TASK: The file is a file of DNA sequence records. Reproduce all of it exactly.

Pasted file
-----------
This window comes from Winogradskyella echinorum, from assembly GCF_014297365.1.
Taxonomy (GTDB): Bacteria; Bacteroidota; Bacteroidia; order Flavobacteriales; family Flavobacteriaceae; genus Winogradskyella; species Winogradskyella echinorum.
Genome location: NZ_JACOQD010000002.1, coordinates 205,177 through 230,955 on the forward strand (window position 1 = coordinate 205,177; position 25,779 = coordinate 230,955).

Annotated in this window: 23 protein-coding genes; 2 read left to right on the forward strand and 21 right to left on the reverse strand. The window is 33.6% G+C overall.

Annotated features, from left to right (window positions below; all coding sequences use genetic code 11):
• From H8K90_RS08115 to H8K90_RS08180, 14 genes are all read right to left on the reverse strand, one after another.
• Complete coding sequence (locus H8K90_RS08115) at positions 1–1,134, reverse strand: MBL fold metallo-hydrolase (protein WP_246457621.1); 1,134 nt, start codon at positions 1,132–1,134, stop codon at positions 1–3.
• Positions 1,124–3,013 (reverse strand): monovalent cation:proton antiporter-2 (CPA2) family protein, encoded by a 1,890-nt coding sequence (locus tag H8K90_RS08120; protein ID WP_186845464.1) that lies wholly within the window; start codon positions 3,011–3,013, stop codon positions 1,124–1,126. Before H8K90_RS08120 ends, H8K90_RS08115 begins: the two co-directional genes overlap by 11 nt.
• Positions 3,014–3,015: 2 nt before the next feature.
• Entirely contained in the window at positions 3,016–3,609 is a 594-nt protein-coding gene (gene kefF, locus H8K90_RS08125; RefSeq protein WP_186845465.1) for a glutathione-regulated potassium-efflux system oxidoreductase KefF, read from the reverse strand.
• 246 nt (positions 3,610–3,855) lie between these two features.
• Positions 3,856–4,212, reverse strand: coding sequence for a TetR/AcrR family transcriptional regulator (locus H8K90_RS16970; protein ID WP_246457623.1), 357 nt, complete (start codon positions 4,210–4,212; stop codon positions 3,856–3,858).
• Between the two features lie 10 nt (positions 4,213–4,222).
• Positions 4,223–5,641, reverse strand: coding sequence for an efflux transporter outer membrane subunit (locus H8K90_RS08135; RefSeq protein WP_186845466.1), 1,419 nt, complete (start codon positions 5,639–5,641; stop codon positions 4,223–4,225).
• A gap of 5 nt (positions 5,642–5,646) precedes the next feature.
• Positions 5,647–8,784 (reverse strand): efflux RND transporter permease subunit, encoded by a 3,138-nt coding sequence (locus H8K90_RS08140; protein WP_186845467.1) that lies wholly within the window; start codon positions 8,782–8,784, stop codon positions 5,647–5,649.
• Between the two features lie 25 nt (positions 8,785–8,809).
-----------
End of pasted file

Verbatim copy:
This window comes from Winogradskyella echinorum, from assembly GCF_014297365.1.
Taxonomy (GTDB): Bacteria; Bacteroidota; Bacteroidia; order Flavobacteriales; family Flavobacteriaceae; genus Winogradskyella; species Winogradskyella echinorum.
Genome location: NZ_JACOQD010000002.1, coordinates 205,177 through 230,955 on the forward strand (window position 1 = coordinate 205,177; position 25,779 = coordinate 230,955).

Annotated in this window: 23 protein-coding genes; 2 read left to right on the forward strand and 21 right to left on the reverse strand. The window is 33.6% G+C overall.

Annotated features, from left to right (window positions below; all coding sequences use genetic code 11):
• From H8K90_RS08115 to H8K90_RS08180, 14 genes are all read right to left on the reverse strand, one after another.
• Complete coding sequence (locus H8K90_RS08115) at positions 1–1,134, reverse strand: MBL fold metallo-hydrolase (protein WP_246457621.1); 1,134 nt, start codon at positions 1,132–1,134, stop codon at positions 1–3.
• Positions 1,124–3,013 (reverse strand): monovalent cation:proton antiporter-2 (CPA2) family protein, encoded by a 1,890-nt coding sequence (locus tag H8K90_RS08120; protein ID WP_186845464.1) that lies wholly within the window; start codon positions 3,011–3,013, stop codon positions 1,124–1,126. Before H8K90_RS08120 ends, H8K90_RS08115 begins: the two co-directional genes overlap by 11 nt.
• Positions 3,014–3,015: 2 nt before the next feature.
• Entirely contained in the window at positions 3,016–3,609 is a 594-nt protein-coding gene (gene kefF, locus H8K90_RS08125; RefSeq protein WP_186845465.1) for a glutathione-regulated potassium-efflux system oxidoreductase KefF, read from the reverse strand.
• 246 nt (positions 3,610–3,855) lie between these two features.
• Positions 3,856–4,212, reverse strand: coding sequence for a TetR/AcrR family transcriptional regulator (locus H8K90_RS16970; protein ID WP_246457623.1), 357 nt, complete (start codon positions 4,210–4,212; stop codon positions 3,856–3,858).
• Between the two features lie 10 nt (positions 4,213–4,222).
• Positions 4,223–5,641, reverse strand: coding sequence for an efflux transporter outer membrane subunit (locus H8K90_RS08135; RefSeq protein WP_186845466.1), 1,419 nt, complete (start codon positions 5,639–5,641; stop codon positions 4,223–4,225).
• A gap of 5 nt (positions 5,642–5,646) precedes the next feature.
• Positions 5,647–8,784 (reverse strand): efflux RND transporter permease subunit, encoded by a 3,138-nt coding sequence (locus H8K90_RS08140; protein WP_186845467.1) that lies wholly within the window; start codon positions 8,782–8,784, stop codon positions 5,647–5,649.
• Between the two features lie 25 nt (positions 8,785–8,809).